The burden of proof: The current state of atrial fibrillation prevention and treatment trials.

Journal Article (Journal Article;Review)

Atrial fibrillation (AF) is an age-related arrhythmia of enormous socioeconomic significance. In recent years, our understanding of the basic mechanisms that initiate and perpetuate AF has evolved rapidly, catheter ablation of AF has progressed from concept to reality, and recent studies suggest lifestyle modification may help prevent AF recurrence. Emerging developments in genetics, imaging, and informatics also present new opportunities for personalized care. However, considerable challenges remain. These include a paucity of studies examining AF prevention, modest efficacy of existing antiarrhythmic therapies, diverse ablation technologies and practice, and limited evidence to guide management of high-risk patients with multiple comorbidities. Studies examining the long-term effects of AF catheter ablation on morbidity and mortality outcomes are not yet completed. In many ways, further progress in the field is heavily contingent on the feasibility, capacity, and efficiency of clinical trials to incorporate the rapidly evolving knowledge base and to provide substantive evidence for novel AF therapeutic strategies. This review outlines the current state of AF prevention and treatment trials, including the foreseeable challenges, as discussed by a unique forum of clinical trialists, scientists, and regulatory representatives in a session endorsed by the Heart Rhythm Society at the 12th Global CardioVascular Clinical Trialists Forum in Washington, DC, December 3-5, 2015.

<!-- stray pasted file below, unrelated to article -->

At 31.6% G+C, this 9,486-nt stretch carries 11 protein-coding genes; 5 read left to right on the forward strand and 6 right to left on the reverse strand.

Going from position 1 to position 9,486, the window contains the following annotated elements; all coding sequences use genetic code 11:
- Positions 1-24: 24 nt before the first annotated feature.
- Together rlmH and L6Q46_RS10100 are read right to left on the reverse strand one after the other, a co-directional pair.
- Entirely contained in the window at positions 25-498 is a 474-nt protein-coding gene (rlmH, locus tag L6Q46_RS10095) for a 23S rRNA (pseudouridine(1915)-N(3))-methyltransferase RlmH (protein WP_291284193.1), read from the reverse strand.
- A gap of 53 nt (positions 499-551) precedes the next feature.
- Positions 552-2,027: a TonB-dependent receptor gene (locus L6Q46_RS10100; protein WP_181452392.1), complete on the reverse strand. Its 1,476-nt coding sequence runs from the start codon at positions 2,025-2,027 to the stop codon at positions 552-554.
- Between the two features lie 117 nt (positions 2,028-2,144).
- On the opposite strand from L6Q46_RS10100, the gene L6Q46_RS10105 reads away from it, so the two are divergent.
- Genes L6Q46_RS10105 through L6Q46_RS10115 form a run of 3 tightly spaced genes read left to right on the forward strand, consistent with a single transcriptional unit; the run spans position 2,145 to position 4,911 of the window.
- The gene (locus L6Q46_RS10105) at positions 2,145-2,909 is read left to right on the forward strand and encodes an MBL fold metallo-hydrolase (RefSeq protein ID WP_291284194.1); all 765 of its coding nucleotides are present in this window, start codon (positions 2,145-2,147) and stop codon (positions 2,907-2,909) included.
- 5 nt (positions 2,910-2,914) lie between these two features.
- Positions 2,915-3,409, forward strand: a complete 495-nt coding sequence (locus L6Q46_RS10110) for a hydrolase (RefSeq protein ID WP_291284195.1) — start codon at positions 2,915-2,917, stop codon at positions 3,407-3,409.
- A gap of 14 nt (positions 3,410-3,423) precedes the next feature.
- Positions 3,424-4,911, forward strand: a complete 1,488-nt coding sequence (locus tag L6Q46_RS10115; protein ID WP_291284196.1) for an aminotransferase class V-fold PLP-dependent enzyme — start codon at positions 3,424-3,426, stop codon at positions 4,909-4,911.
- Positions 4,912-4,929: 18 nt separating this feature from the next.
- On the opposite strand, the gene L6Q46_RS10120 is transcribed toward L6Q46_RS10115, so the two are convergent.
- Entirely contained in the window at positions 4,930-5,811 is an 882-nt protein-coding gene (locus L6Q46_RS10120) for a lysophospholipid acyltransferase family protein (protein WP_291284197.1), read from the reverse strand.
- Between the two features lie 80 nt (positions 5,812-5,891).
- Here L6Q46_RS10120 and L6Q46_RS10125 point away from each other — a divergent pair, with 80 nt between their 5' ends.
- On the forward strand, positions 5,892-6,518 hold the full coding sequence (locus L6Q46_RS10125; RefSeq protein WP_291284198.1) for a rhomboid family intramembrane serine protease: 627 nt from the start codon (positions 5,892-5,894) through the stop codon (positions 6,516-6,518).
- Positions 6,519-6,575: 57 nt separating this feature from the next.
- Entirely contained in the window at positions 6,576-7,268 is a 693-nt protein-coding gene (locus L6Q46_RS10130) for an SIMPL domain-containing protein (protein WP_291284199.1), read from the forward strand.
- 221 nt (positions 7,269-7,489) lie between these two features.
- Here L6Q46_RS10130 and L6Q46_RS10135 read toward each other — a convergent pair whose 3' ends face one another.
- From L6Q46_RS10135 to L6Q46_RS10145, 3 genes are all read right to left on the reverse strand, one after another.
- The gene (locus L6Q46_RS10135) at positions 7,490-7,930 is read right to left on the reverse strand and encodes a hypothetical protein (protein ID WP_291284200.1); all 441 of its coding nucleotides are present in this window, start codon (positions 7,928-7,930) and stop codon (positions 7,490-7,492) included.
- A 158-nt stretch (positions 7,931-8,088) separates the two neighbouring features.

Full Text

Duke Authors

Cited Authors

  • Zakeri, R; Van Wagoner, DR; Calkins, H; Wong, T; Ross, HM; Heist, EK; Meyer, TE; Kowey, PR; Mentz, RJ; Cleland, JG; Pitt, B; Zannad, F; Linde, C

Published Date

  • May 2017

Published In

Volume / Issue

  • 14 / 5

Start / End Page

  • 763 - 782

PubMed ID

  • 28161513

Pubmed Central ID

  • PMC5403606

Electronic International Standard Serial Number (EISSN)

  • 1556-3871

Digital Object Identifier (DOI)

  • 10.1016/j.hrthm.2017.01.032


  • eng

Conference Location

  • United States